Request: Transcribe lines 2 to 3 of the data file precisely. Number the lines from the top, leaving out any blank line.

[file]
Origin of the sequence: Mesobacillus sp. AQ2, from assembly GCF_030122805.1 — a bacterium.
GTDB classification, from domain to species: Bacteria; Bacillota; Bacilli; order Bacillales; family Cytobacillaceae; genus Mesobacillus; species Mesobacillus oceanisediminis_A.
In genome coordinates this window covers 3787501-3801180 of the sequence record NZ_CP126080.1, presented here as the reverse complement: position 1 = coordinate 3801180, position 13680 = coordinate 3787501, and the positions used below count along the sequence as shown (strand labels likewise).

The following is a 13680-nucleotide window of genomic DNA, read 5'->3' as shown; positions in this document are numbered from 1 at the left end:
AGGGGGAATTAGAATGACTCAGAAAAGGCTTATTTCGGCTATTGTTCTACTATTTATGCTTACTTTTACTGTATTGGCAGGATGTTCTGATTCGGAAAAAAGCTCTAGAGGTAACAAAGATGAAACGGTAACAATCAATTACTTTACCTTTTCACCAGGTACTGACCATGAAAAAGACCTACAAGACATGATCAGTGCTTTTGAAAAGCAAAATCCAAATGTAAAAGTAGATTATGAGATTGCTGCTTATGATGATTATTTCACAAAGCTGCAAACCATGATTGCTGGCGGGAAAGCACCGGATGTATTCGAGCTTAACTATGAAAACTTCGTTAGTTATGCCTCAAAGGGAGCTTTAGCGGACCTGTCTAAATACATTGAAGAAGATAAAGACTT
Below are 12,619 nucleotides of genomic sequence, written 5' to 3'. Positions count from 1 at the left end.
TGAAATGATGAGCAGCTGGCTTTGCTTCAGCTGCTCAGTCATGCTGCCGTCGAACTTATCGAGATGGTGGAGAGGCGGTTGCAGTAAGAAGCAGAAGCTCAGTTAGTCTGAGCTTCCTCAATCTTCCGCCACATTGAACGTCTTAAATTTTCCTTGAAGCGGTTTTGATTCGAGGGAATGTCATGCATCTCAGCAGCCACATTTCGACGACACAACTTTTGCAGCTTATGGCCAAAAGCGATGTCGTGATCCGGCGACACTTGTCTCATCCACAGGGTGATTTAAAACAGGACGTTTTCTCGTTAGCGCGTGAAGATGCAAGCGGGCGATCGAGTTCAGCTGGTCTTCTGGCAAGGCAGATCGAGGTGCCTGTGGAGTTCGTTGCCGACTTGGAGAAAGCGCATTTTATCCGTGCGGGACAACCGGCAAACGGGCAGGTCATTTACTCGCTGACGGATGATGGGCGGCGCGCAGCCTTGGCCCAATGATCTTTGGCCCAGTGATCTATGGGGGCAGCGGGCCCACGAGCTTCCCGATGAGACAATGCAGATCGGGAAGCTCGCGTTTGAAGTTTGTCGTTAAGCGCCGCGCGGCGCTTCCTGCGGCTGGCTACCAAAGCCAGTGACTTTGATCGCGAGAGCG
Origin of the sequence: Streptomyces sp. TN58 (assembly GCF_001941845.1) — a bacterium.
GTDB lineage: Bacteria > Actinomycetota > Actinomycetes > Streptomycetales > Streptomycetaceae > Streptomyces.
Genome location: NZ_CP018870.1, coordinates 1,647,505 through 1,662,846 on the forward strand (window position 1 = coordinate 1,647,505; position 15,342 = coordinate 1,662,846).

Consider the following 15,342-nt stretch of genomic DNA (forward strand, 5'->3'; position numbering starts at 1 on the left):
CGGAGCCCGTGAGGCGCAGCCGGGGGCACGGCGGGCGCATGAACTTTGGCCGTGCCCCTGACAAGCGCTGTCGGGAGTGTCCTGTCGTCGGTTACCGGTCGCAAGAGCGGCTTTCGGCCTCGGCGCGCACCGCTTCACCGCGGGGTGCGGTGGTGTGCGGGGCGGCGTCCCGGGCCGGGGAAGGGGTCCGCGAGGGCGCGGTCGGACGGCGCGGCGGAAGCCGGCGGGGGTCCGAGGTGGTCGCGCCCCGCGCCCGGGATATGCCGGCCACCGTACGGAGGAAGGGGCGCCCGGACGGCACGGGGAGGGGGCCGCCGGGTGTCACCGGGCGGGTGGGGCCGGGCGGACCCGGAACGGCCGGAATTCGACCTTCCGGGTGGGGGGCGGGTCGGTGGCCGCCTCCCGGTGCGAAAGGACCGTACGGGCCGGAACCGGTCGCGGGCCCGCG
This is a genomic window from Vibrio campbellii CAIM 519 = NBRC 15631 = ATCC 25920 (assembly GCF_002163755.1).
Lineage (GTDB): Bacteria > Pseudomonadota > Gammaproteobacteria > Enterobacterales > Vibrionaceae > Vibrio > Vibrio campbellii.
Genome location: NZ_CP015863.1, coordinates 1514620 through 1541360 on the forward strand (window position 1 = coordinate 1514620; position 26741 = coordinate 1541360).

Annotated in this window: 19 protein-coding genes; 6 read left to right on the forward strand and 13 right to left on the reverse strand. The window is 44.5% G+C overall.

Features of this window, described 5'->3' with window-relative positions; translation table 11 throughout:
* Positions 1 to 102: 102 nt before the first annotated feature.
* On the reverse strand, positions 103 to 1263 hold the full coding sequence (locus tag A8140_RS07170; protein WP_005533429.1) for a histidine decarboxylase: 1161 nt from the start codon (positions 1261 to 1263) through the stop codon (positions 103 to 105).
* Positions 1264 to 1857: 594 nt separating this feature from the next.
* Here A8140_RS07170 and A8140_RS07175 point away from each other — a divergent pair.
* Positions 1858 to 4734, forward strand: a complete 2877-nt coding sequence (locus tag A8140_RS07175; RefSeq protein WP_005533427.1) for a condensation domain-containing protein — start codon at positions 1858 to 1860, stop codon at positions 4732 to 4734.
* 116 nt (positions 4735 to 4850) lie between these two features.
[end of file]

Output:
GTDB classification, from domain to species: Bacteria; Bacillota; Bacilli; order Bacillales; family Cytobacillaceae; genus Mesobacillus; species Mesobacillus oceanisediminis_A.
In genome coordinates this window covers 3787501-3801180 of the sequence record NZ_CP126080.1, presented here as the reverse complement: position 1 = coordinate 3801180, position 13680 = coordinate 3787501, and the positions used below count along the sequence as shown (strand labels likewise).